Mucormycosis (previously known as Zygomycosis) is a serious but rare fungal infection caused by a group of molds known as micromycetes. Rhino-orbital-cerebral-mucormycosis (ROCM) is caused by molds of the order Mucorales. In this, there are a few subgroups like Rhizopus, Mucor, Rhizomucor which are most commonly involved in this infection. These fungi are angioinvasive i.e, they invade the surrounding blood vessels and destroy them resulting in tissue necrosis and death. These molds live throughout the environment and their spores are present in the air. They get lodged in the nasal cavity and adjoining sinuses.
Sinuses or lungs of such individuals get affected after they inhale fungal spores from the air. Doctors in some states have noted a rise in cases of mucormycosis among people hospitalized or recovering from Covid 19, with some requiring urgent surgery. Usually, mucormycetes does not pose a major threat to those with a healthy immune system.
Why is it occurring in COVID 19 patients?
- Mucormycosis can occur any time after COVID-19 infection, either during the hospital stay or several days to a couple of weeks after discharge.
- The COVID-19 causes favourable alteration in the internal milieu of the host for the fungus and the medical treatment given, unwittingly also abets fungal growth. COVID-19 damages the airway mucosa and blood vessels.
- It also causes an increase in the serum iron which is very important for the fungus to grow. Medications like steroids increase blood sugar. Broad-spectrum antibiotics not only wipe out the potentially pathogenic bacteria but also the protective commensals.
- Antifungals like Voriconazole inhibit Aspergillosis but Mucor remains unscathed and thrives due to lack of competition.
- Long-term ventilation reduces immunity and there are speculations of the fungus being transmitted by the humidifier water being given along with oxygen. All the above make for a perfect recipe for mucormycosis infection
What happens when one contracts it?
Warning signs include pain and redness around the eyes or nose, with fever, headache, coughing, shortness of breath, bloody vomits, and altered mental status. According to the advisory, infection with mucormycetes should be suspected when there is:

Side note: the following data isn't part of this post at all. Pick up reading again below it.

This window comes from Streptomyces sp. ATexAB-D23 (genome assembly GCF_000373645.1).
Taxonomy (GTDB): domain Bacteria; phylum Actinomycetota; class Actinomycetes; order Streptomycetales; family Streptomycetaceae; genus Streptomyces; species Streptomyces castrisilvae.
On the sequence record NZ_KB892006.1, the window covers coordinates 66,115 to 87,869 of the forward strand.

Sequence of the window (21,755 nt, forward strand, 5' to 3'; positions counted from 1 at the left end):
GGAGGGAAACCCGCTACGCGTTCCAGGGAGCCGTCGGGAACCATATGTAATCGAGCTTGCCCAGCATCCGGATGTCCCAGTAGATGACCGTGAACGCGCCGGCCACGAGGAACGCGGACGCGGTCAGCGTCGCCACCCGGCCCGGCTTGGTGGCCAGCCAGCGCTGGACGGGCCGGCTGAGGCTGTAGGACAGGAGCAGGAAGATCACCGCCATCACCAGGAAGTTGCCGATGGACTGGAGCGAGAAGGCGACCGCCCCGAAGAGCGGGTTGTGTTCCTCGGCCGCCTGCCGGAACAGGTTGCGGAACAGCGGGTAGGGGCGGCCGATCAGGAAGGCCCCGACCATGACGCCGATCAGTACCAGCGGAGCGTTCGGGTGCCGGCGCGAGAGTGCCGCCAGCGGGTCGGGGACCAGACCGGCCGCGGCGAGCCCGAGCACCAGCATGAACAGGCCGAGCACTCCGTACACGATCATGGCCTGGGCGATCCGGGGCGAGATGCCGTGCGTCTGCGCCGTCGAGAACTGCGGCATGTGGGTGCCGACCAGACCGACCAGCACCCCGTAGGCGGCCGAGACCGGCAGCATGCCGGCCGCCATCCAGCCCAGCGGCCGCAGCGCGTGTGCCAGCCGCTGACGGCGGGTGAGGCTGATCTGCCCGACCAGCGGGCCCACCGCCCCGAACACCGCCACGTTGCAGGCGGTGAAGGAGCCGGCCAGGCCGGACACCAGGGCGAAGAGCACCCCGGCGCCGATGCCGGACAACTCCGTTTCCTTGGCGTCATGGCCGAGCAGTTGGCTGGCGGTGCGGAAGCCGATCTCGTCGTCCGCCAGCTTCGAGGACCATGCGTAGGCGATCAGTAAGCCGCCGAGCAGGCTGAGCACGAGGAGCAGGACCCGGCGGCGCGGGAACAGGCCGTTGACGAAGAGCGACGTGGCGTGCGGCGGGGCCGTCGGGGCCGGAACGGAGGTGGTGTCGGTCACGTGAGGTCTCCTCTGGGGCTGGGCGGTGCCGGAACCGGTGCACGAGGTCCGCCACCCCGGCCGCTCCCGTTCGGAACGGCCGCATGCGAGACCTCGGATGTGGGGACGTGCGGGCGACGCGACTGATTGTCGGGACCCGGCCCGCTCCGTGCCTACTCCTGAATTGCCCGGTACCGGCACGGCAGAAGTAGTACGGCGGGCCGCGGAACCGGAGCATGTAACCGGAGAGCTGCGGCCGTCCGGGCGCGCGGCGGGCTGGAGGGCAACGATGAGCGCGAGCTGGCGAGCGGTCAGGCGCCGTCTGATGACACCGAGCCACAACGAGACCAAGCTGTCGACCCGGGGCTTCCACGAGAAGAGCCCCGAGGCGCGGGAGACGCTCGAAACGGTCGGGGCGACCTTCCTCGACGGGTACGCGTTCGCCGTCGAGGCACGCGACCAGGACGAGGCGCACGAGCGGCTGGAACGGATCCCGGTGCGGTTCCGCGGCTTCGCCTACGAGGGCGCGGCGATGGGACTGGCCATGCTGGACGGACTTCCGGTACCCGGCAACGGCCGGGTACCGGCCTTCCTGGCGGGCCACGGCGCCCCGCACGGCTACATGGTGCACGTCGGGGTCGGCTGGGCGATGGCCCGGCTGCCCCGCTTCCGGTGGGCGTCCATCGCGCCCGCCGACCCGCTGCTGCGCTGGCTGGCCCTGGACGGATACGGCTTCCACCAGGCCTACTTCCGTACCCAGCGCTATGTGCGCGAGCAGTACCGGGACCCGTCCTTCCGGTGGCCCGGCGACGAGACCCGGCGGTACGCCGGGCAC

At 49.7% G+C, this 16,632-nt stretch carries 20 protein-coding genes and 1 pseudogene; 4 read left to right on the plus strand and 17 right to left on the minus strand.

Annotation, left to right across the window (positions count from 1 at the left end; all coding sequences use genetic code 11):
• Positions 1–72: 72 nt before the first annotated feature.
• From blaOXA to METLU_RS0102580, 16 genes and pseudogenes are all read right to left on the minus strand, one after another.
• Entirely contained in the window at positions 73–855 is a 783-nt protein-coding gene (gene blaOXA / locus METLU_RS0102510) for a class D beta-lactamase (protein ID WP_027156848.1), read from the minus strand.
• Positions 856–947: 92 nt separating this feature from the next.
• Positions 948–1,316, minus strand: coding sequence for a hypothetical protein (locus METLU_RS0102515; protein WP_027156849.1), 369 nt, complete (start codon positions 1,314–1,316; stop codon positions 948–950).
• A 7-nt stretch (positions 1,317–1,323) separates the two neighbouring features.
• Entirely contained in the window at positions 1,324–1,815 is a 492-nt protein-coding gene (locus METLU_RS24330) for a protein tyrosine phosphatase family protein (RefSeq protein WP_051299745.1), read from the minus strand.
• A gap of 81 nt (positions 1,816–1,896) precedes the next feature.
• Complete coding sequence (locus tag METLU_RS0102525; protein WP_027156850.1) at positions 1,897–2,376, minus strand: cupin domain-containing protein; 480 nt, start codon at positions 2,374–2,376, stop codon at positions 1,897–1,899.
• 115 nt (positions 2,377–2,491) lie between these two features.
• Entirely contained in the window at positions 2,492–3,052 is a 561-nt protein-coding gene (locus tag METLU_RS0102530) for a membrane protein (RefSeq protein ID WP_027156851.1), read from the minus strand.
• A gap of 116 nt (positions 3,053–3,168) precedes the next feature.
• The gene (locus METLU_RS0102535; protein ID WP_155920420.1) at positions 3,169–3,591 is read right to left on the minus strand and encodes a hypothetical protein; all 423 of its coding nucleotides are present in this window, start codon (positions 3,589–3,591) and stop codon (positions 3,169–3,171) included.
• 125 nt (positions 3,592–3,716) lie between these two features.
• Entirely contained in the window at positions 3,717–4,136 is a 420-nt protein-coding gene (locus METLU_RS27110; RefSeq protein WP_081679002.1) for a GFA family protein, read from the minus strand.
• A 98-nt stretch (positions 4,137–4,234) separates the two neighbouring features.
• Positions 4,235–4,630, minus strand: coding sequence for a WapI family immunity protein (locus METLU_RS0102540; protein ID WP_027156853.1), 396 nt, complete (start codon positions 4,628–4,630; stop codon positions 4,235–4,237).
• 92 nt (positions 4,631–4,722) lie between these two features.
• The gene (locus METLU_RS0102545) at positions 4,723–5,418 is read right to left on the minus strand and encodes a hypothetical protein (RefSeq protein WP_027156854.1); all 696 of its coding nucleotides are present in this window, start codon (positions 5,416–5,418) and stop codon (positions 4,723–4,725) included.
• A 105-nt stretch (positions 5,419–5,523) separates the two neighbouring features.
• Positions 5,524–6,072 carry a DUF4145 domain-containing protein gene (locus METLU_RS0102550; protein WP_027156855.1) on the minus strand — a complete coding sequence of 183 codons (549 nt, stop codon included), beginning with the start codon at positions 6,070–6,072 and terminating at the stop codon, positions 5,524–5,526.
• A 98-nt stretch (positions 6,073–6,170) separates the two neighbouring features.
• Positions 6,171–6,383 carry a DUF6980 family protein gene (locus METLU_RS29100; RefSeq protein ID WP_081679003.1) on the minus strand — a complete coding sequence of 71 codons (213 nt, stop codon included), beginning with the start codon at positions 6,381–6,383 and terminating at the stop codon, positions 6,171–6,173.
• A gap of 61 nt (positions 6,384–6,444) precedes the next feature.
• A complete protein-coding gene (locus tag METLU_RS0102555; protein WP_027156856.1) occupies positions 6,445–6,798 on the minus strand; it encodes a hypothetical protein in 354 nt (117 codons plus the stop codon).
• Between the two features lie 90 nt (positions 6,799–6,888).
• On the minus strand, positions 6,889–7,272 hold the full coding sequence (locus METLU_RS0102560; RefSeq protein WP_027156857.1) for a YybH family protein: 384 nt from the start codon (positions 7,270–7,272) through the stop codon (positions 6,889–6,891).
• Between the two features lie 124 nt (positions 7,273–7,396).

* Sinusitis — nasal blockade or congestion, nasal discharge (blackish/bloody);
* Local pain on the cheek bone, one-sided facial pain, numbness or swelling;
* Blackish discoloration over bridge of nose/palate;
* Loosening of teeth, jaw involvement;
* Blurred or double vision with pain;
* Thrombosis, necrosis, skin lesion;
* Chest pain, pleural effusion, worsening of respiratory symptoms.
Experts advise that one should not count all cases of blocked nose as cases of bacterial sinusitis, particularly in the context of immunosuppression and/or Covid-19 patients on immunomodulators. Do not hesitate to seek aggressive investigations for detecting fungal infection, they advise.
Who is susceptible to Mucormycosis?
As previously mentioned, people with reduced immune response are more susceptible to infection. Conditions that reduce our immunity include:
*Diabetes: High blood sugars with an acidic environment as seen in diabetic ketoacidosis are the right recipe for the rapid growth of these organisms. Diabetes is also associated with reduced immune response.
*Steroids medication increases blood sugar levels and decreases the immune response of the body.
*Blood malignancies, which again results in the defective immune system
*Patients on immunosuppressants as seen with organ recipients and haematologic stem cell recipients.
*Patients with excess iron or taking deferoxamine (specifically used in iron overdose).
*Trauma, burns, and malnourished people.
How is mucormycosis treated?
It is a multi-pronged approach. Time is of the essence here. Once a clinical and radiological diagnosis is made, endoscopic evaluation of the nasal cavity can confirm a fungal lesion. Immediate surgical debulking is a must. Surgical intervention should be undertaken a couple of hours after diagnosis.
In tandem, medical management with antifungal drugs, namely injection Liposomal amphotericin-B needs to be instituted. Older form amphotericin deoxycholate is significantly nephrotoxic. However, the liposomal cousin is safe and effective.